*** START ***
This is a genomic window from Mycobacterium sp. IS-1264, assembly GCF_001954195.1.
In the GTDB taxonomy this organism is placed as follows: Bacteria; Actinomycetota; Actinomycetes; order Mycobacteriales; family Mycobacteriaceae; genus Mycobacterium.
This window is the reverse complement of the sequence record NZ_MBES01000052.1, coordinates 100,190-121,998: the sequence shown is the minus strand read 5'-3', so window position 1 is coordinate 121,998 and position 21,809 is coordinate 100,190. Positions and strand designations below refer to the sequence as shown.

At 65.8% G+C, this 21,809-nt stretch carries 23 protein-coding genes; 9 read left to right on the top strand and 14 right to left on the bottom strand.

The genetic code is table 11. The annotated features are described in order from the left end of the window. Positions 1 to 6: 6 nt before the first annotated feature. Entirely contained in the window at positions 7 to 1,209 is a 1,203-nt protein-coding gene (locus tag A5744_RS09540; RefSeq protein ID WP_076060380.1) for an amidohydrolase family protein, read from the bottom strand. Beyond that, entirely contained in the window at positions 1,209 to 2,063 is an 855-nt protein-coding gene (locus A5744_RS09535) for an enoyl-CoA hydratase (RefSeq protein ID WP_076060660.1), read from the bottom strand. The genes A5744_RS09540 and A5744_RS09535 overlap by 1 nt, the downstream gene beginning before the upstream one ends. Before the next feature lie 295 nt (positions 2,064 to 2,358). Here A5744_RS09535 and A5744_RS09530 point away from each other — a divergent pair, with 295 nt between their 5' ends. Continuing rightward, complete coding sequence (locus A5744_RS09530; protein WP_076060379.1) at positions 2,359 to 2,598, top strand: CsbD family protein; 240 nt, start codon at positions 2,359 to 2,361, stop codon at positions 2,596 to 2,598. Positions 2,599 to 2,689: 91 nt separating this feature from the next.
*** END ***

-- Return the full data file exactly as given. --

This is a genomic window from Mycobacterium sp. IS-1264, assembly GCF_001954195.1.
In the GTDB taxonomy this organism is placed as follows: Bacteria; Actinomycetota; Actinomycetes; order Mycobacteriales; family Mycobacteriaceae; genus Mycobacterium.
This window is the reverse complement of the sequence record NZ_MBES01000052.1, coordinates 100,190-121,998: the sequence shown is the minus strand read 5'-3', so window position 1 is coordinate 121,998 and position 21,809 is coordinate 100,190. Positions and strand designations below refer to the sequence as shown.

At 65.8% G+C, this 21,809-nt stretch carries 23 protein-coding genes; 9 read left to right on the top strand and 14 right to left on the bottom strand.

The genetic code is table 11. The annotated features are described in order from the left end of the window. Positions 1 to 6: 6 nt before the first annotated feature. Entirely contained in the window at positions 7 to 1,209 is a 1,203-nt protein-coding gene (locus tag A5744_RS09540; RefSeq protein ID WP_076060380.1) for an amidohydrolase family protein, read from the bottom strand. Beyond that, entirely contained in the window at positions 1,209 to 2,063 is an 855-nt protein-coding gene (locus A5744_RS09535) for an enoyl-CoA hydratase (RefSeq protein ID WP_076060660.1), read from the bottom strand. The genes A5744_RS09540 and A5744_RS09535 overlap by 1 nt, the downstream gene beginning before the upstream one ends. Before the next feature lie 295 nt (positions 2,064 to 2,358). Here A5744_RS09535 and A5744_RS09530 point away from each other — a divergent pair, with 295 nt between their 5' ends. Continuing rightward, complete coding sequence (locus A5744_RS09530; protein WP_076060379.1) at positions 2,359 to 2,598, top strand: CsbD family protein; 240 nt, start codon at positions 2,359 to 2,361, stop codon at positions 2,596 to 2,598. Positions 2,599 to 2,689: 91 nt separating this feature from the next.